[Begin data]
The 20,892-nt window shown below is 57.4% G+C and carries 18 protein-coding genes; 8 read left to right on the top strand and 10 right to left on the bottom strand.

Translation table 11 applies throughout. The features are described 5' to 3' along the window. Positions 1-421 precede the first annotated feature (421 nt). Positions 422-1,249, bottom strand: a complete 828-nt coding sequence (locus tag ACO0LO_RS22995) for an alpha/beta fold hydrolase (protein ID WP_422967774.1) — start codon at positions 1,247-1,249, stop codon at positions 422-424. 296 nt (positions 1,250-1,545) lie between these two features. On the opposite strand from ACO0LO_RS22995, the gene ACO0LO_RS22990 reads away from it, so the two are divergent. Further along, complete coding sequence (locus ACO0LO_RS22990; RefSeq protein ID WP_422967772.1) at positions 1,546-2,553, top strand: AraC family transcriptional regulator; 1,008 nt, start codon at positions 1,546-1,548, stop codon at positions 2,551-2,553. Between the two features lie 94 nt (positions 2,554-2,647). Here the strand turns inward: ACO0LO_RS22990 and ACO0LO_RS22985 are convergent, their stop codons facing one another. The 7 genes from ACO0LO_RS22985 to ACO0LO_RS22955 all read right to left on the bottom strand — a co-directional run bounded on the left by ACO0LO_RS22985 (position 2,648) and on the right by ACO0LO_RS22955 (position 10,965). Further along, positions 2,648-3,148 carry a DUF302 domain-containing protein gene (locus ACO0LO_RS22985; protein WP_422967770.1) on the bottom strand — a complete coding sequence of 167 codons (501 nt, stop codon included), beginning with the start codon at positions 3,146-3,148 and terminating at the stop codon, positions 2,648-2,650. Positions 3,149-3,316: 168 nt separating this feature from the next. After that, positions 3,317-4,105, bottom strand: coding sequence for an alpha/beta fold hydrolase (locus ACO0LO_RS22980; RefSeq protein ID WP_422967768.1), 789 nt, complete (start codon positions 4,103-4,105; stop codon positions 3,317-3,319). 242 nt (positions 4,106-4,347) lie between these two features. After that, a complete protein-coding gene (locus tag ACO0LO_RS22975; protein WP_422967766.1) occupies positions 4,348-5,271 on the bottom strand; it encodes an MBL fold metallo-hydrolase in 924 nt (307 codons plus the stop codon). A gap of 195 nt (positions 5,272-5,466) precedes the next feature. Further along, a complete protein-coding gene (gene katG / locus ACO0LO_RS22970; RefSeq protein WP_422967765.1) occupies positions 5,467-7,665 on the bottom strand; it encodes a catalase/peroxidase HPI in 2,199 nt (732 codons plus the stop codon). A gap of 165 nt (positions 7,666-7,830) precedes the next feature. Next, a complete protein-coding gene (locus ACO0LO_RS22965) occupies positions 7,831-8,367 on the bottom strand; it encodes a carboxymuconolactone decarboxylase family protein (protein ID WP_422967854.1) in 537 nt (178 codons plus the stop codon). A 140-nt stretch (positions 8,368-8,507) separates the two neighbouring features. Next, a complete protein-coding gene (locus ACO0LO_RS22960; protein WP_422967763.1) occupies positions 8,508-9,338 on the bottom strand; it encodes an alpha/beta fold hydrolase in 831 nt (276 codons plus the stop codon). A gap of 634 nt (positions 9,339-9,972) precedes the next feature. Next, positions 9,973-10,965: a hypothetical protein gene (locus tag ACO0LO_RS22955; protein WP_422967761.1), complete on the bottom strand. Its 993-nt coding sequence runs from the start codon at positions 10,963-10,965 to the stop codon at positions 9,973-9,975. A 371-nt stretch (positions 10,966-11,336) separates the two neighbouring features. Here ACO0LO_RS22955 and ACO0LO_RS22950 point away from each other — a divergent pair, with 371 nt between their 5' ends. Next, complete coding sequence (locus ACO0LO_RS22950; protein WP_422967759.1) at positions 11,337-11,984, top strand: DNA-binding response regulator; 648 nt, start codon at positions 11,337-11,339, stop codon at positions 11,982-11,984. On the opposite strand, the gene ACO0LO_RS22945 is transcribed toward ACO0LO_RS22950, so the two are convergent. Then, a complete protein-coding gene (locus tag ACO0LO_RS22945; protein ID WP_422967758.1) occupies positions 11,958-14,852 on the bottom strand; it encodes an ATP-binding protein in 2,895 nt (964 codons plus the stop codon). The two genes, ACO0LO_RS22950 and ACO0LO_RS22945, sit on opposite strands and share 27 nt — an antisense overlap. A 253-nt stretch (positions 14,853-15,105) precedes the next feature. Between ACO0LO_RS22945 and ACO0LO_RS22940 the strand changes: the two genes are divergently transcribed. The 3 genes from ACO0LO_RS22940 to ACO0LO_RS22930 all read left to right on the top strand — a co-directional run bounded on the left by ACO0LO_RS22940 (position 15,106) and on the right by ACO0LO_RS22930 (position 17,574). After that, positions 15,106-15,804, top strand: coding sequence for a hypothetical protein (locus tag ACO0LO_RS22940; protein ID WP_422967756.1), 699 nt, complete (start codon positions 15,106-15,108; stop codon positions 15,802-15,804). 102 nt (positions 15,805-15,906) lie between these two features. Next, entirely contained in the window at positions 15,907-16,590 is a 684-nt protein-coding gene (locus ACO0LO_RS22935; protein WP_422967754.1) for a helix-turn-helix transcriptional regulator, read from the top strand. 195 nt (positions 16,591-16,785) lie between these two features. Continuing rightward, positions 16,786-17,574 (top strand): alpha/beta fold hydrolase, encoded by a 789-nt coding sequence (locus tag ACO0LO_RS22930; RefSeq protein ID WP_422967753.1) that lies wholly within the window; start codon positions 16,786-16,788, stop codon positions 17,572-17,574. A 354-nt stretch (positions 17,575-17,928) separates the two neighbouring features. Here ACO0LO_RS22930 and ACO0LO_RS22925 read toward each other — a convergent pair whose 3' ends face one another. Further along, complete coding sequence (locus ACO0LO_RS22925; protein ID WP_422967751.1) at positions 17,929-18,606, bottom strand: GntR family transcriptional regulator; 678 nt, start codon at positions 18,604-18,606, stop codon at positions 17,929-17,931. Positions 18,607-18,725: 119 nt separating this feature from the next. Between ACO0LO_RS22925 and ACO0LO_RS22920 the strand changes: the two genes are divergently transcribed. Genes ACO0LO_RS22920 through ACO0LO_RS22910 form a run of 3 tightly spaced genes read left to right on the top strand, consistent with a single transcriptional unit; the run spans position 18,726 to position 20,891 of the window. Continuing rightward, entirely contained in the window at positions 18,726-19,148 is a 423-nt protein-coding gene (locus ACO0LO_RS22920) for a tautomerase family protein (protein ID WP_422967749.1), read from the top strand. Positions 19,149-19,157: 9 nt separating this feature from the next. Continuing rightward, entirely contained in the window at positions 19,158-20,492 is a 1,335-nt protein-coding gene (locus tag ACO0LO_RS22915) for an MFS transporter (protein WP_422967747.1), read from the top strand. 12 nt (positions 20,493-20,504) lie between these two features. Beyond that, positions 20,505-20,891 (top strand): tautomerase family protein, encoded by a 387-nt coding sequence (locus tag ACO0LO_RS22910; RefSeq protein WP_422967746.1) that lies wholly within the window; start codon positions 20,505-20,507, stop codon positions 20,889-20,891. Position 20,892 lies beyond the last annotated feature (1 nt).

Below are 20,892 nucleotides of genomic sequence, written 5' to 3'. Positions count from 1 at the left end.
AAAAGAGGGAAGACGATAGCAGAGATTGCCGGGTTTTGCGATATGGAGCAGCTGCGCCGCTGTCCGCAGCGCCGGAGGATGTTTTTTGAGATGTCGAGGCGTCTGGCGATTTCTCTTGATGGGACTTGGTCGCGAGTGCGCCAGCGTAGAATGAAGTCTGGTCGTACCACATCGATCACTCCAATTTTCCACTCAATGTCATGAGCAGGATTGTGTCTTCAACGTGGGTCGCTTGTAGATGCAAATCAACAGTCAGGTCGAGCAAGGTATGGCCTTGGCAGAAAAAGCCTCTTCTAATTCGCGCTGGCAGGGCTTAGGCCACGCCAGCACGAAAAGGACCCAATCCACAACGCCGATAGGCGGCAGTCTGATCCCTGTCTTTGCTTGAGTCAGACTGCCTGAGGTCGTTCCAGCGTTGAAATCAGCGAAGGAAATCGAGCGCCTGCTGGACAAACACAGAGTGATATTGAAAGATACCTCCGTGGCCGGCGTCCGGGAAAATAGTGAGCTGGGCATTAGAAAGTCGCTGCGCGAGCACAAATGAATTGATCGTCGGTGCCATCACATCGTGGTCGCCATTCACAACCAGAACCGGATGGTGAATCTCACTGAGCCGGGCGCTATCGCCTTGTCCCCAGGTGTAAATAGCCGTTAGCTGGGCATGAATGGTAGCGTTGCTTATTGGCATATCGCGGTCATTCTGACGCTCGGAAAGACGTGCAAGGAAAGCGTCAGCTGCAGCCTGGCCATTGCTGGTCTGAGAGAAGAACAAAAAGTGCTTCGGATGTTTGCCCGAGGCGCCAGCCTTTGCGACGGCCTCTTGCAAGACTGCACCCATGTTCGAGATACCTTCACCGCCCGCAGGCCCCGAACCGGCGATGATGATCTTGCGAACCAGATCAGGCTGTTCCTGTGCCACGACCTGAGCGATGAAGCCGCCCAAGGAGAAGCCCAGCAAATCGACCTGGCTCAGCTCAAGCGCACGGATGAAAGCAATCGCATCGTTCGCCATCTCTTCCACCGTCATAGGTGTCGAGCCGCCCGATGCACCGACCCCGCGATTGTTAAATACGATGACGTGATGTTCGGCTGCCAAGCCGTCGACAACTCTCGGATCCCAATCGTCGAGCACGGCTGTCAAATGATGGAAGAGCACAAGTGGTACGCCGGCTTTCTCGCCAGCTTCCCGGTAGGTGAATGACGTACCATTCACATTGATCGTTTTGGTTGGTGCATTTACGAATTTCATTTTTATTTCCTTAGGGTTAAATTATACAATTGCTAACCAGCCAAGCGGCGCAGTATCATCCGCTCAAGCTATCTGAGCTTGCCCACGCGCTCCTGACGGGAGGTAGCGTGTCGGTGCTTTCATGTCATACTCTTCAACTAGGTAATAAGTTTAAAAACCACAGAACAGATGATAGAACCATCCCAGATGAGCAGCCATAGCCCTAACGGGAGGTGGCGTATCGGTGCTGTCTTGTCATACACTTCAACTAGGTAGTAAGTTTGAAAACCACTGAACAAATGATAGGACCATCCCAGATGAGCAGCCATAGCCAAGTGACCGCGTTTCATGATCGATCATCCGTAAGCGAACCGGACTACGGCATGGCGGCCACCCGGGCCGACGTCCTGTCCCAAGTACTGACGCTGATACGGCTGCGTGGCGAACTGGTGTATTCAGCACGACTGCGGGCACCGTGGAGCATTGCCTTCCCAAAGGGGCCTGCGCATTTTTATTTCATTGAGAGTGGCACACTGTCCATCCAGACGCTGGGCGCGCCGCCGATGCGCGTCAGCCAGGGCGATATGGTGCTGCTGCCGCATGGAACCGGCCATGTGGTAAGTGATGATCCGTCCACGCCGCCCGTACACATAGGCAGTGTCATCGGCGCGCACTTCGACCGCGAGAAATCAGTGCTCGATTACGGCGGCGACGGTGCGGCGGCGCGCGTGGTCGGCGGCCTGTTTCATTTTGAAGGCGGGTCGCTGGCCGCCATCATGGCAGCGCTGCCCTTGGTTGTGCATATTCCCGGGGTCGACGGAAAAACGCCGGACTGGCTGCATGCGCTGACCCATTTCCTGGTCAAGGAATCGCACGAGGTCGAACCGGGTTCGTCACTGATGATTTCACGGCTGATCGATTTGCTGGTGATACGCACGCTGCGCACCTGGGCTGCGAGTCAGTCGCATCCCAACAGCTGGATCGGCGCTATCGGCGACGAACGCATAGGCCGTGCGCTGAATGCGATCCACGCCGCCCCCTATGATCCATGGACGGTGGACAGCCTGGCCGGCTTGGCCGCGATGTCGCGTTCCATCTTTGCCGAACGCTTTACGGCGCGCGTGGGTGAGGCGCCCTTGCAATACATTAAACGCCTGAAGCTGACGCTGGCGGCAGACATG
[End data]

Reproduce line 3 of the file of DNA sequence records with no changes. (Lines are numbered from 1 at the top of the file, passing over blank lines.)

Below are 20,892 nucleotides of genomic sequence, written 5' to 3'. Positions count from 1 at the left end.